|Length||4,775 mm (188.0 in)|
|Width||2,000 mm (78.7 in)|
|Height||960 mm (37.8 in)|
|Wheelbase||3,000 mm (118.1 in)|
|Engine||Honda HR-09E/HR-10E or Toyota RV8K, 3.4 L (207 cu in), V8, MR|
|Transmission||Ricardo 6 speed sequential|
|Weight||670 kg (1,477.1 lb) (including driver)|
|Debut||2009 Formula Nippon season|
|Last event||2013 JAF Grand Prix|
After many years of Lola Cars competition in Formula Nippon a new chassis was needed for the 2009 season. As early as 2007 American company Swift Engineering, headed by former Japanese racing driver Hiro Matsushita, was selected to provide the new racing car to all teams. The Swift 017.n was designed by Swift Engineering chief designer Chris Norris. Dutch engineer Casper van der Schoot was the program director. The car was initially intended to compete as of 2009 through 2011, however the run of the race car was extended through 2013.
The racecar was characterized by the distinctive exterior appearance. The dual wing design of the front wing and rearwing provided the car with 750 kg of downforce (in combination with the diffuser). The car made its race debut at Fuji Speedway on April 5, 2009. Kohei Hirate scored the pole position as Benoît Tréluyer won the race.
In April 2016 it was revealed that the Swift 017.n chassis was chosen as the base chassis for a new race series, Formula Thunder 5000. The series is intended to race in New Zealand and Australia, resembling the former Tasman Series. New-Zealander Chris Lambden purchased one chassis from Swift Engineering as a prototype for the series. The rolling chassis was fitted with a 5.0L Ford Coyote V8 engine. Michael Borland, of Borland Racing Developments, purchased the molds and drawings to build additional chassis fitted to the FT5000 specifications. The modifications included a modified front wing and heightened air box to more resemble the former Formula 5000.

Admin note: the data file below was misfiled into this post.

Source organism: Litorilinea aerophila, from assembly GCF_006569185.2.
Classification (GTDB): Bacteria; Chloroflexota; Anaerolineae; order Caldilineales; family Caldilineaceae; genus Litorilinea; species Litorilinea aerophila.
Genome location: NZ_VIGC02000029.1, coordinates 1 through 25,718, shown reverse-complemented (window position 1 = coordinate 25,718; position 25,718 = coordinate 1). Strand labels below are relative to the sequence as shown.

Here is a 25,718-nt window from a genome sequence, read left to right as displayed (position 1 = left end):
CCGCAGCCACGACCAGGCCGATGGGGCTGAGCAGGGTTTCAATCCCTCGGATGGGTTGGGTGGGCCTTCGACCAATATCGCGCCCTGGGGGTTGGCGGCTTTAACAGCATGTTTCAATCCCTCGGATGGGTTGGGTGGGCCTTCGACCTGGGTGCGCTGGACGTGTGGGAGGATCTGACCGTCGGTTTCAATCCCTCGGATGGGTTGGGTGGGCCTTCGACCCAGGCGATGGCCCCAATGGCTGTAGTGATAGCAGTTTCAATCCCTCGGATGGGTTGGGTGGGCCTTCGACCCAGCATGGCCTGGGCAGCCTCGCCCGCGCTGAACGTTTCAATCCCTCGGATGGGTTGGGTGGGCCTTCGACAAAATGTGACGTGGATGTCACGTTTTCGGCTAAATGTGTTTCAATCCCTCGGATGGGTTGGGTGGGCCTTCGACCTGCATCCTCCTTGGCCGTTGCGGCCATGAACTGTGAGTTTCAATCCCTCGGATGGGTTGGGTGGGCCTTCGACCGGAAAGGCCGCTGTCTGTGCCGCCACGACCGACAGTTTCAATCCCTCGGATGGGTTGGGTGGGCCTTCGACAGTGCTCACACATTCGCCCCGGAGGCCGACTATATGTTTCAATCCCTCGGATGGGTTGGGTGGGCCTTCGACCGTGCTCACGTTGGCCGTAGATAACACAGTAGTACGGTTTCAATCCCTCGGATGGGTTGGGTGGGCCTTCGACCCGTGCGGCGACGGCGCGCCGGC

A total of 24 Swift 017.n chassis were built. In Formula Nippon 39 races were ran with the American built chassis.
|Honda engine||Toyota engine|
|Suzuka Circuit||1:37.774 (Naoki Yamamoto), Round 7, 2013)||1:38.067 (João Paulo de Oliveira, Round 7, 2013)|
|Twin Ring Motegi||1:33.239 (Koudai Tsukakoshi, Round 7, 2011)||1:32.700 (Loïc Duval, Round 4, 2013)|
|Fuji International Speedway||1:23.035 (Takashi Kogure, 2013 JAF Grand Prix)||1:22.718 (Yuji Kunimoto, 2013 JAF Grand Prix)|
|Sports Land SUGO||1:05.843 (Loïc Duval, Round 5, 2010)||1:05.889 (Loïc Duval, Round 6, 2013)|
|Autopolis||1:28.523 (Koudai Tsukakoshi, Round 3, 2012)||1:29.017 (Tsugio Matsuda, Round 3, 2012)|
- "Swift Engineering, Inc. Selected as Formula Nippon Chassis Supplier". Swift Engineering. Archived from the original on December 29, 2008. Retrieved 2 April 2016.CS1 maint: unfit url (link)
- "Swift 017.N". Racecar Engineering. Retrieved 2 April 2016.
- "Formula Nippon chassis built by American company Swift. Looks better than F1 car". Import Atlanta. Retrieved 2 April 2016.
- "Modern Formula 5000 category launched". Speedcafe. Retrieved 3 April 2016.
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